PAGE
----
Litkicks Message Board Archive


Posted to Utterances

really, i plunged into headaches..i checked all the titles first lines read diagonals thru more than 900 pages and me silly idiot couldn't find it, neither in the collected poems nor in Kaddish reality sandwiches planet news fall of America - not even in cosmopolitan greetings, and it's only ginsberg's last volume of poems that i don't have - but maybe i got too dizzy and blind filing checking, in the dentist's waiting room (she's a real sadist, love it..), this rain-rush morning, then hiding the big collection from my boss during work - read SOO many great cascades plasmas glass labyrinths of spermy poems which otherwise would have been left waiting - thanks -
but sorry, couldN'T find it ....
maybe this can help SOMEhow, maybe indirectly
(or is there more information..?): :

The Oracle of Pythagoras, once the Oracle of Delphi [Delphi, Greece] where Apollo took questions from his minions.
Obviously, "He" did not last long enough to take the tough questions.
Chris Knott & Alexander Jacobsen wrote:
Did you really say "When the mode of the music changes, the walls of the city shake?' and if so, where?"
Pythagoras:No, I did not say or write that. It sounds like your question a lyric to a song with a "deep meaning?" If so, what is it about? Anything profound?
In old Greece, no words were sung that had no meaning, except for the words of madmen in tragedies and comedies / satires, but the meaning was the irrationality.
Chris Knott & Alexander Jacobsen wrote:
Thanks for getting back to me on this. ALLEN GINSBERG changed it a bit, but I found the basis for it in Plato's Republic, Book IV.
Pythagoras: That does sound and feel like something Plato said, and it is not surprising. Plato avidly criticized the 'cultural revolution' at the fall of Athens in the 3rd century B.C. Plato advocated the status quo, which was the classical form. Though the Hellenists did have their day and lasting impact, the classical form is still evident in the modern Greek folk music. The modes or "modules of a scale" were the main element of expression for the Greek music.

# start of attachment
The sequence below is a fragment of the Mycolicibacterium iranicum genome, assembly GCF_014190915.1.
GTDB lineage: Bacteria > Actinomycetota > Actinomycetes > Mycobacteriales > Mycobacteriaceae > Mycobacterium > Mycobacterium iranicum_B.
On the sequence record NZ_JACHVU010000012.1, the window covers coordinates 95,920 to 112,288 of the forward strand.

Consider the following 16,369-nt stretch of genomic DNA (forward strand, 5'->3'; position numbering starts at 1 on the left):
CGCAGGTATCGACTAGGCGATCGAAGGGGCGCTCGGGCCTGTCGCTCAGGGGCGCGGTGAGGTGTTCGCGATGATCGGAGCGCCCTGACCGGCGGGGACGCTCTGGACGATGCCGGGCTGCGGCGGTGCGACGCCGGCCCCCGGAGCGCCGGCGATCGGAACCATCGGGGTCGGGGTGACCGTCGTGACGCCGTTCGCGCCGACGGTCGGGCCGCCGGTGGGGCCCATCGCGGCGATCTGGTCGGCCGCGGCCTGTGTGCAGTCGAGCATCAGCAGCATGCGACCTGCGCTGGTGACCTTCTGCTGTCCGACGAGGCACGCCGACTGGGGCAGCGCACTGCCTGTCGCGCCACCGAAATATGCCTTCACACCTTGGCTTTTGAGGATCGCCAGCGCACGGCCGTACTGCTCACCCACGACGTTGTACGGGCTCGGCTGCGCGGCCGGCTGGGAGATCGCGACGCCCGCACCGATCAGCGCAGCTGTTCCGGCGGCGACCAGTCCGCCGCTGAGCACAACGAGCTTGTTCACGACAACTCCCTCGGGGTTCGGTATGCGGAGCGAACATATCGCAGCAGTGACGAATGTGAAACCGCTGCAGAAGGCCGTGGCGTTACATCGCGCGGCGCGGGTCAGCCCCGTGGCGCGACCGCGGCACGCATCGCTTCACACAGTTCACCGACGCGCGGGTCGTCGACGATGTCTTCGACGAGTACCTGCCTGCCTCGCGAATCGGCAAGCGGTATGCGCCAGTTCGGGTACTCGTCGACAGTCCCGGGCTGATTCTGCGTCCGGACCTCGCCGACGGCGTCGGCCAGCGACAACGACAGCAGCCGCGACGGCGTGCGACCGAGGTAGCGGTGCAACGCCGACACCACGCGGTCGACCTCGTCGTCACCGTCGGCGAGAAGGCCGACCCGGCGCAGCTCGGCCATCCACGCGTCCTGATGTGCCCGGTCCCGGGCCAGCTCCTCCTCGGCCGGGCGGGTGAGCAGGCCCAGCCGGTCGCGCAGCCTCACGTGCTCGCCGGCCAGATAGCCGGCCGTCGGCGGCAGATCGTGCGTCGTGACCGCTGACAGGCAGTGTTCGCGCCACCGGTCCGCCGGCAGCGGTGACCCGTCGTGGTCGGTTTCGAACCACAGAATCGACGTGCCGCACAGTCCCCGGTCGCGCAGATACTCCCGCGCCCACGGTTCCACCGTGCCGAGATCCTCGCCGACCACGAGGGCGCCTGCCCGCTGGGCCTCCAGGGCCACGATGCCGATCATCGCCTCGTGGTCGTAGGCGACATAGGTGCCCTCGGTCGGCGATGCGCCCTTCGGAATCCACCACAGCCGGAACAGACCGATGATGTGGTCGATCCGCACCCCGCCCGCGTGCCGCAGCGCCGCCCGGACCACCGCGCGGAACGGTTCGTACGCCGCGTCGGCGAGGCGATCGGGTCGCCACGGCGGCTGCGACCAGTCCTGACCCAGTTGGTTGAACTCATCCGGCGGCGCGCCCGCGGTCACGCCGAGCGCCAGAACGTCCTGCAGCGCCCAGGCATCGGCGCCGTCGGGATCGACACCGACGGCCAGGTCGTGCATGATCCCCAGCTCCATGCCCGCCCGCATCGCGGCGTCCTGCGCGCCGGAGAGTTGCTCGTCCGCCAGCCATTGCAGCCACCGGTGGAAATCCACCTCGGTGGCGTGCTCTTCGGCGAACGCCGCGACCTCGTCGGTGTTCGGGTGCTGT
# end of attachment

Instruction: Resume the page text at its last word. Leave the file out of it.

"Plato via Ginsberg" seems ironic in that context, but not, of course, in the larger framework of Plato's "world of innate ideas".
Chris Knott & Alexander Jacobsen wrote:The reason I was trying to source the quote was because it appeared on a station wall in Essex, in England, in the mid to late sixties. It's still there, although it's faded so much it's illegible now. GINSBERG FIRST USED IT in a magazine article in 1961(although he also used it in an annotation to his 1956 poem 'Howl' - but the annotations were provided later.) In 1967 it appeared as part of a cartoon illustra-tion on the cover of Issue # 9 of the International Times and in 1968 Tuli Kupferberg of the Fugs used it as the title of a track on the album "It crawled into my hand, honest". It was Tuli Kupferberg who said in an interview that you had said it first! But others, including GINSBERG suggested it was Plato. I hadn't read Plato since I studied English and Politics at University and without a kindly on-line Plato to help me out, I went back to the Republic and in Book IV found "when modes of music change, fundamental laws of the State always change with them."
Pythagoras: Thank you for that poignant bit of "merging historical consciousness." That Plato idea plays an active role in the current critique of culture. A book titled, "The Secret Power Of Music" by a British social critic and historian David Tames book is a seminal Neo-Plato critique of our current music in popular and art cultures. Tame writes only that culture drives social morality, whereas the Plato statements goes further by emphasizing that culture affects leadership as well.

FERLINGHETTI’s most recent book of poems, How to Paint Sunlight, was just released in paperback by New Directions Books. The poems included in this collection were written between 1997 and 2000. According to the poet, “All I ever wanted to do was paint light on the walls of life. These poems are another attempt to do it.” Many of the poems deal with light in some form, fashion, application or particular place. The book also includes poems written about the death of his close friend ALLEN GINSBERG; a group of New York City poems; and a POEM written for the Greek ORACLE of DELPHI as part of UNESCO’s 2001 World Poetry Day. Its cover picture is an oil painting, by the author, of a human figure with birds perching on its shoulders and rising from its feet.